We came to the conclusion that these people are told to assume all parents are idiots, to find something wrong and to treat them accordingly. Btw, my friends don't homeschool, so this is happening across the board regardless of that issue.

It's come to the point to where we have to be careful about the doctors we choose because we're simultaneously picking our judge and jury.

Honestly though, I've met a few "nurses" that I could educate on a few issues because they certainly don't know everything. Sometimes I walk out of a doctor's office thinking "What a bunch of arrogant jerks".

And these letters being sent home from school with the children is the stupidest thing they could do. I wonder what arrogant idiot thought that was a good idea?

Anonymous said...

This is Anonymous #1--

My former pediatrician had a FIT when it came up that I don't use a curriculum or do testing on my children (which is not a requirement in my state). She actually said to me, "I did NOT know you were doing this! I have to find OUT about this!!" That may well have been the creepiest moment I have ever experienced in my life, and certainly was one of the scariest. Let us never forget that are surrounded by Mandated Reporters: physicians, nurses, teachers, scout leaders, etc. who are obligated by law to report suspected neglect and abuse of children, and while they are trained in what to look for, much of what is interpreted is subjective, of course. So, what one person wouldn't bat an eye at, might make another go running to the phone to make a report to Child Protective Services. So, while I feel most indignant about the doctor questions that are out of the realm of medicine and encroaching on MY realm as the parent, it is very difficult for me to challenge her. She might go running to the telephone. My children are clearly healthy, happy, intelligent people. It creeps me out to no end that someone with some kind of legal authority could conclude that they are neglected in some way and take action that could actually destroy my family. This could potentially happen to any of us.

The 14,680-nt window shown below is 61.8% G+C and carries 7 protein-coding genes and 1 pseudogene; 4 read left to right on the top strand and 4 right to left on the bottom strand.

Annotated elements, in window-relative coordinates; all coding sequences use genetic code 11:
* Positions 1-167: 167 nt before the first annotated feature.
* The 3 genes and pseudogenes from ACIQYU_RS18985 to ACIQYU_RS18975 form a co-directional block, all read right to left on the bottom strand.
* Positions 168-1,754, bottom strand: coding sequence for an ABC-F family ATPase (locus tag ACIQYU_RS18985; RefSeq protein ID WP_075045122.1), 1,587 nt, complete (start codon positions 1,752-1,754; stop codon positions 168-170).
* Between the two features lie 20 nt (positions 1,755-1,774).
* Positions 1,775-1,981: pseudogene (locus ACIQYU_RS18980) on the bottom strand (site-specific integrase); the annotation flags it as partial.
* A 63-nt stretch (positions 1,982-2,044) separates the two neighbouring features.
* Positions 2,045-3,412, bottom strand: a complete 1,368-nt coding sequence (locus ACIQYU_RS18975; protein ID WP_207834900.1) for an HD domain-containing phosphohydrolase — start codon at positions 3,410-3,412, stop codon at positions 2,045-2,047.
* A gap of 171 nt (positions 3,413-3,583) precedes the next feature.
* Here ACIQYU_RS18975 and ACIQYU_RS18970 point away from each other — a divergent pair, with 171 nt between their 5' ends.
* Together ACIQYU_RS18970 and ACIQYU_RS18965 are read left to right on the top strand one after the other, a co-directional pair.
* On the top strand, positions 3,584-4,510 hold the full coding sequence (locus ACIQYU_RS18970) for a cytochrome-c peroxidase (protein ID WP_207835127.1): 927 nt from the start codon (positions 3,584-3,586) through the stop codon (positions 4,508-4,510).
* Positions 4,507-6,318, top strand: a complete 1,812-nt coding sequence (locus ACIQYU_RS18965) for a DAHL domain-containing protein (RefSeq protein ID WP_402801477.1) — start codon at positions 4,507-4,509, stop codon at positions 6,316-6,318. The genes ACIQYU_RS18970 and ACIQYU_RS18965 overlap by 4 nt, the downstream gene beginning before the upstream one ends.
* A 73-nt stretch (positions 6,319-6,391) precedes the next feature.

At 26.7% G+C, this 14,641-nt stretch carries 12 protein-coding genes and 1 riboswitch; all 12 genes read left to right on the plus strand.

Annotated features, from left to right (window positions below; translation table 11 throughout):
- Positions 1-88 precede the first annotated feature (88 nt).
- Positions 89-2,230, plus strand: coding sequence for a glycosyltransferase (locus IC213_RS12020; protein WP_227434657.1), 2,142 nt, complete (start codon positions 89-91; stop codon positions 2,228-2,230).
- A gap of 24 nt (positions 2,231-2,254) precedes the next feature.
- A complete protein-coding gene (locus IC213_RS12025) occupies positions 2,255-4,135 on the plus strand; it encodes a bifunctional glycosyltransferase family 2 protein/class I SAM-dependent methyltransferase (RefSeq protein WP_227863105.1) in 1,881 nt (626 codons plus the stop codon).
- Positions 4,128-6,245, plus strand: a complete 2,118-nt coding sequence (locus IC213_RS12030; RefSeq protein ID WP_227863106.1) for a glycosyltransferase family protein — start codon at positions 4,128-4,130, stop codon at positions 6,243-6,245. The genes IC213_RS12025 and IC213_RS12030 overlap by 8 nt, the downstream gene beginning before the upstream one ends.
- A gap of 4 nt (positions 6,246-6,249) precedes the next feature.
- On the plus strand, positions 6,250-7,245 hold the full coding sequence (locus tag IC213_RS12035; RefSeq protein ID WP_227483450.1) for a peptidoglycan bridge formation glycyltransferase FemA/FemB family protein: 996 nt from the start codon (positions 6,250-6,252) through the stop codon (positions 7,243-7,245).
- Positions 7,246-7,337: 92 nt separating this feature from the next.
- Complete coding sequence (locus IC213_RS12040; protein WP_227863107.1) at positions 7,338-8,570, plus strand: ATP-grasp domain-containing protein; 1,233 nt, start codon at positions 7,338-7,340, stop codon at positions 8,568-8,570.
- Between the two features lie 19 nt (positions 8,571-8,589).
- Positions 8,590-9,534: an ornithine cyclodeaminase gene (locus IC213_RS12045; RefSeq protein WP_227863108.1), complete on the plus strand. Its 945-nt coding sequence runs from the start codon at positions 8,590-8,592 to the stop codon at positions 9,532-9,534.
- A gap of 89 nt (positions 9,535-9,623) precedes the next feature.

mccommas said...

You are exactly right when you say kids who are too "[I would add naturally] mindful of their body image" as it is. The school does not need to be heaping their useless "concern" on as well.